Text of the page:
ASHLAND, Ky. – When it comes right down to it, Saturdays in August for me are both exhilarating and exhausting.
Whether it’s a 36-team Amy For Africa wiffleball tournament or the CP-1 Hall of Fame inductions, they both rate as two of my favorite Saturdays of the year.
They both take preparation and keen attention to detail.
I was asked by a reporter (now there’s a change for me) what my motivation was for the CP-1 Hall of Fame ceremonies on Saturday.
It’s simple and described in one word: joy.
It’s the joy on the faces of the inductees.
It’s the joy on the faces of their families and friends.
It’s the joy that comes when people begin pouring into Central Park’s big diamond (yes, that’s CP-1) about 30 minutes before the scheduled starting time. Some of them haven’t seen each other since the last time we met for a CP-1 reunion.
It’s all pure joy and that’s my motivation.
As a respecter of history, it’s important that we not only recognize our past but that we celebrate it. That’s what we did Saturday in Central Park where 13 more were inducted into our Hall of Fame.
The speeches from the 10 living inductees and the three deceased inductees who had family speaking for them were emotional and thankful. You don’t think it’s going to get you and then it does.
A poignant moment came when Terry Hemlepp, who was speaking for Steve Hemlepp, brought up two of Steve’s grandsons for a closing story. We were able to present them with the plaque and commemorative baseball.
Another was Tim Huff emotionally thanking his father for making him the player he became and Joe Conley humbling breaking down while speaking.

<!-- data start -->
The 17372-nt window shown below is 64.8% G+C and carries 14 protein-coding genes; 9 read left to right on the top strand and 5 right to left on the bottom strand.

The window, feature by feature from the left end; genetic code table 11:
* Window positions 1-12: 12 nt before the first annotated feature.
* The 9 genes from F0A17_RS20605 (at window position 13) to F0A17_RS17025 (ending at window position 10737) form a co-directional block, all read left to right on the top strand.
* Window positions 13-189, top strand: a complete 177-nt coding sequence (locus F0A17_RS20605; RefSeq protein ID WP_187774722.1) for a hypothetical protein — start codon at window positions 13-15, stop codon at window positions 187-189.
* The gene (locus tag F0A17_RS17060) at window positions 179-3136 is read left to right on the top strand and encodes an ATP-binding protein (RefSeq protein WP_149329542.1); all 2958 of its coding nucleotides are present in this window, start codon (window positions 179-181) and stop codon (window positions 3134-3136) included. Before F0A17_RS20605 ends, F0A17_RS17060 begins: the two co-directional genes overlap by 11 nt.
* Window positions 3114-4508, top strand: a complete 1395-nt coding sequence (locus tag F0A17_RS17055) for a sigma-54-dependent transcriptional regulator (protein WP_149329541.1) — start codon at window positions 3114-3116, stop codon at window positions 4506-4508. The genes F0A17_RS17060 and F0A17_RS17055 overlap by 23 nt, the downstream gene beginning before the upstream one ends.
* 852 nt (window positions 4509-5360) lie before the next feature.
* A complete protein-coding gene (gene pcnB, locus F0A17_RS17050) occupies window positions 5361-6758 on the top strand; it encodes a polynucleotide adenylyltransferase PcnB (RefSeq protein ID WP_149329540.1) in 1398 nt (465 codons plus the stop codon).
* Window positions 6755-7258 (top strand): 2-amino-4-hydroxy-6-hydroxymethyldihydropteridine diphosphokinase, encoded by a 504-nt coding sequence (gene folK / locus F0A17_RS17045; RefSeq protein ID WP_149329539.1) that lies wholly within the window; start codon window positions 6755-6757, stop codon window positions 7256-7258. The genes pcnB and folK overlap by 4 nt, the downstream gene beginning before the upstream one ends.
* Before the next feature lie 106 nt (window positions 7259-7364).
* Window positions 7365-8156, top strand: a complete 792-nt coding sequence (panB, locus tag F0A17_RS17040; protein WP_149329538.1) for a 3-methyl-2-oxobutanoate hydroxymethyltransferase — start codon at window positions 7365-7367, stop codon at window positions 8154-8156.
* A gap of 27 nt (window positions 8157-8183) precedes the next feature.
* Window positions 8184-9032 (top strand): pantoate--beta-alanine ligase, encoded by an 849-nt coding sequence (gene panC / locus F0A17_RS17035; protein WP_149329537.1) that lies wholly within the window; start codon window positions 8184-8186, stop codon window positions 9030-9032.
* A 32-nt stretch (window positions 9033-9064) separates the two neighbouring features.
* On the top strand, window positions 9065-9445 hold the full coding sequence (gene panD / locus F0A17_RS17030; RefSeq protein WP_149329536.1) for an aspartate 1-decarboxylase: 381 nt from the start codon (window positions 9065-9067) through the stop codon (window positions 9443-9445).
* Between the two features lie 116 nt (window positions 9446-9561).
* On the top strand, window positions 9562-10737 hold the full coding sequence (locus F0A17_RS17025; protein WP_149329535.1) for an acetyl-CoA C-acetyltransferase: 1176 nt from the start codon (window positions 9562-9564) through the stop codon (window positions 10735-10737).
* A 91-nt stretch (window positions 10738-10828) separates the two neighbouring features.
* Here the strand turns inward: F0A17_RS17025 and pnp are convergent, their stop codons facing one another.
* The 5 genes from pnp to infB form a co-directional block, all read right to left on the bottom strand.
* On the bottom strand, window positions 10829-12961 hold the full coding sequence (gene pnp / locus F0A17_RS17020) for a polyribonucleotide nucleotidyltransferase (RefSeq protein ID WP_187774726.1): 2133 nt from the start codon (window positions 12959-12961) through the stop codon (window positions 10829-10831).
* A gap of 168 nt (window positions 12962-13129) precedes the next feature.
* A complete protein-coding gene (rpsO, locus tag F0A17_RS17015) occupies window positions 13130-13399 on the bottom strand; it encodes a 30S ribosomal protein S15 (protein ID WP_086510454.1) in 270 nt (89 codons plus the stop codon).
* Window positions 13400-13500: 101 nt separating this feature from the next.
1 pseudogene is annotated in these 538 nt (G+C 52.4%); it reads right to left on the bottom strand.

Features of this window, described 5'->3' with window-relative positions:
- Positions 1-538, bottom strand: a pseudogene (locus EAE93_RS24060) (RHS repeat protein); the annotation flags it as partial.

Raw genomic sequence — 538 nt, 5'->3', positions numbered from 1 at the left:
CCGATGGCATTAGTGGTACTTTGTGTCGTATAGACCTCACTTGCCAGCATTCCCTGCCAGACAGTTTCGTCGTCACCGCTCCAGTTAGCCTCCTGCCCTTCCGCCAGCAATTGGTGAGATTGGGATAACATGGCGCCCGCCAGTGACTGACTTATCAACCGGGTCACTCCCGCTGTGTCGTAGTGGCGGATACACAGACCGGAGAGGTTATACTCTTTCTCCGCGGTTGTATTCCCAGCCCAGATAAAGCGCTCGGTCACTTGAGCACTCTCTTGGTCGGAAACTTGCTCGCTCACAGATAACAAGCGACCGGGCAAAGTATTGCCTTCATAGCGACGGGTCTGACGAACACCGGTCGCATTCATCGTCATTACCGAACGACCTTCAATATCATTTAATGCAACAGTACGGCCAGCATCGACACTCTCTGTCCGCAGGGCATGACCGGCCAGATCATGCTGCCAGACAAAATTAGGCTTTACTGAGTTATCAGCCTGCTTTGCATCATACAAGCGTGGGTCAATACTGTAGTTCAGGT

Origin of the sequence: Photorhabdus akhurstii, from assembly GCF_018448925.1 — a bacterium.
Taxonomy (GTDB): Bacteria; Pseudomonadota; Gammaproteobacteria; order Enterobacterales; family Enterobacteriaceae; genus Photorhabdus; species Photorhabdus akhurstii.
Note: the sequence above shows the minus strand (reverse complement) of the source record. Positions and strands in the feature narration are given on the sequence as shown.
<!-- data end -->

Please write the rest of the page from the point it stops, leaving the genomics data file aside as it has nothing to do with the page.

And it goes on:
Or inductee Johnny Mullins, bad back and all, standing behind teammate Bo Carter as he spoke last. It was extra emotionally charged for Bo because he buried his dear mother and spoke at her funeral only a week ago.
We missed Ginny Carter on Saturday, but Bo was certain she had a front row seat for the show. I have to agree.
As a special tribute to Ginny Carter, we passed out maroon-tipped carnations to every woman in the audience that wanted one and gave a single red rose to her daughter and caregiver Susie Carter. It was another moment full of emotion.
Moms and baseball: Does it get better?
We heard from the daughter of an umpire, Dale Griffith, and Marla Haller made sure her daddy was represented in the most proper way possible. As Charlie Reliford so eloquently put it in an emailed message, putting Dale Griffith in the Hall of Fame was certainly a great call.
Each of the inductees spoke from the heart and it was beautiful.
Brothers Kevin and Mike Gothard thanked their parents, Denny and Helen, for always being there and always teaching them not just how to play baseball, but how to be good people.
Pride took a backseat to saying thank you for always being there for us. The inductees thanked parents, coaches, friends and teammates.
Each class we’ve been able to honor has been unique and special and the couple of hundred who witnessed Saturday’s ceremony will remember this one.
What Gary Wright started 10 years ago with a $125,000 donation to revamp and rebuild the baseball field at Central Park has turned into a reason to make another trip to the ‘ol ball field something special.
That happened for the inductees and their families on a sunny day in Central Park on Saturday.